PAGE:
|"Little Green Men"|
|Star Trek: Deep Space Nine episode|
|Episode no.||Season 4|
|Directed by||James L. Conway|
|Featured music||Paul Baillargeon|
|Cinematography by||Jonathan West|
|Original air date||November 6, 1995|
Set in the 24th century, the series follows the adventures of the crew of the Starfleet-run space station Deep Space Nine; several episodes of the series focus on the Ferengi, an alien race distinguished by their devotion to the pursuit of profit. In this episode, when the Ferengi bartender Quark and his brother Rom are bringing Rom's son Nog to Earth to enroll in Starfleet Academy, they are accidentally sent back in time to 1947 and become the supposed alien invaders in the Roswell UFO incident.
"Little Green Men" achieved a Nielsen rating of 7.7, ranking 5th when it was first televised.
Quark receives a shuttle that his cousin Gaila has been promising him for years. For its maiden voyage, he takes his brother Rom and nephew Nog to Earth, where Nog has been accepted to Starfleet Academy. After they leave Deep Space Nine, Rom discovers that Quark intends to make the trip financially profitable by smuggling an illicit load of volatile kemocite.
As the ship nears Earth, Rom finds that they are unable to drop out of warp, possibly due to sabotage by Gaila. However, venting the warp exhaust through the kemocite cargo enables the ship to drop out of warp. Unfortunately, in doing so the ship and crew are thrown back in time to July 1947 and crash land near Roswell, New Mexico. The Ferengi awake on a U.S. military base, where the Americans believe them to be Martians. After Rom repairs their malfunctioning universal translators, Quark begins negotiations with the humans, whom he considers backward and gullible, to sell advanced technology from the future. He brags to Rom and Nog in private that "within a year we'll be running this planet," and dreams of cultivating a vast Ferengi economic empire.
Unknown to the Ferengi, Constable Odo stowed away aboard the shuttle with them to investigate the kemocite smuggling and thus was also thrown back in time. Using his shapeshifting abilities, Odo is able to move about the base locating and repairing their spacecraft. Having disguised himself as a guard dog to gain entry to the room where the Ferengi are being held, he tells Quark that they must try to preserve the timeline and not alter Earth's history. Quark, Rom, and Nog are interrogated by an army officer convinced that they have hostile intentions, but escape from custody with the help of a nurse and her fiancé, a professor who was brought to the base to try to establish dialogue with the aliens.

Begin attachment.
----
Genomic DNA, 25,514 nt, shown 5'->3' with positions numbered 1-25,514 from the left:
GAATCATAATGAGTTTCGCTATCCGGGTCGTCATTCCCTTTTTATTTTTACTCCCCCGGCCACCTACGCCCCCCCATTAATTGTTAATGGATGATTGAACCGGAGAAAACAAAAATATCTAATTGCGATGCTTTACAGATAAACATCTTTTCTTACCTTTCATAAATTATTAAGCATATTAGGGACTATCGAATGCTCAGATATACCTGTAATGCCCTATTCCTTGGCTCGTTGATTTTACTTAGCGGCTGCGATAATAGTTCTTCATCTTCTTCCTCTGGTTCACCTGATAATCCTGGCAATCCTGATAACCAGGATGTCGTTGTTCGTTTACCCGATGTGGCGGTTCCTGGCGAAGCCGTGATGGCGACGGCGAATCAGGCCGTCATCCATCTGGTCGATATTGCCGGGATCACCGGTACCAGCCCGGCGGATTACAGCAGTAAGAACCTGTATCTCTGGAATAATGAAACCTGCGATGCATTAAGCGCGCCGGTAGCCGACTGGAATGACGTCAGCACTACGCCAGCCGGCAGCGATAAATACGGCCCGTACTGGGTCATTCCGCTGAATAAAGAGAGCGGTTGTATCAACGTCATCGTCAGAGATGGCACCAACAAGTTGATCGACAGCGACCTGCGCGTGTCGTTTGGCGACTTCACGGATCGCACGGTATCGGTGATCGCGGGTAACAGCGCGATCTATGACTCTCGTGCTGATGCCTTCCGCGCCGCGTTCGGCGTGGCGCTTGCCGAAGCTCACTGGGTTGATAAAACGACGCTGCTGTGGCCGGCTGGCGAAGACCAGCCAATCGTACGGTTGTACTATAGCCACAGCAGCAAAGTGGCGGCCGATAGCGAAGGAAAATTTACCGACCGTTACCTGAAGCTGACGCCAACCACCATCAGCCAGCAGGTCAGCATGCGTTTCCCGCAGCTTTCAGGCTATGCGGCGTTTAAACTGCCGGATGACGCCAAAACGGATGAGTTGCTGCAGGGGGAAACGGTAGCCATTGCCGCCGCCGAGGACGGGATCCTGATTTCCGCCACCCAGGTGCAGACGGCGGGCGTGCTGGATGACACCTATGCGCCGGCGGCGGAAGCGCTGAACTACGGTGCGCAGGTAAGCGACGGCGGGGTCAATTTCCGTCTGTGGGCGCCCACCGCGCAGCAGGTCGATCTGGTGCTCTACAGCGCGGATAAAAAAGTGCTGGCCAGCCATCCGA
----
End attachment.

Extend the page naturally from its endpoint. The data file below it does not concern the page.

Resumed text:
By harnessing the energy of an atomic bomb test scheduled for that morning in Nevada, Rom is able to use the remaining kemocite to return them to their proper time. After dropping off Nog at Starfleet Academy, Quark has to sell the damaged spacecraft for salvage and he, Odo, and Rom return to Deep Space Nine. As the episode ends, Odo arrests Quark for smuggling contraband.
Director James L. Conway compared the episode to a low budget film he had made called Hangar 18 about the government cover-up of a UFO incident. Conway noted that Deep Space Nine did not often do comedy, and there was tone meeting, where showrunner Ira Behr asked "Are you sure you can get the humor here?" Conway was confident that the episode would work out fine.
The producers requested a "Megan Gallagher type" for one of the roles in the episode. Upon hearing about this, Gallagher's agent contacted them and said that Gallagher might be able to do it herself. Following this she was offered the part in the episode. She had previously appeared in the second season episode "Invasive Procedures" and would later appear in the Star Trek: Voyager episode "Body and Soul".
Quark's spacecraft (named in this episode as Quark's Treasure) looks like the Ferengi pod, which was introduced in "The Price" on Star Trek: The Next Generation broadcast on November 13, 1989. The interior set was seen previously in "Prophet Motive" (S3E16), also a Ferengi-centric episode. Ferengi pod shuttlecraft designs appears in a number of customized versions throughout the rest of the series and it makes an appearance on Star Trek: Voyager also.
Charles Napier, who portrayed General Denning, previously appeared in the Star Trek: The Original Series episode "The Way to Eden". He had requested to play a military character after having portrayed a "space hippie" in his last appearance.
U.K. science fiction magazine and website SciFiNow ranked this one of the top ten episodes of Star Trek: Deep Space Nine, remarking that, although episodes about the Ferengi are "divisive", this one "is a joy.".
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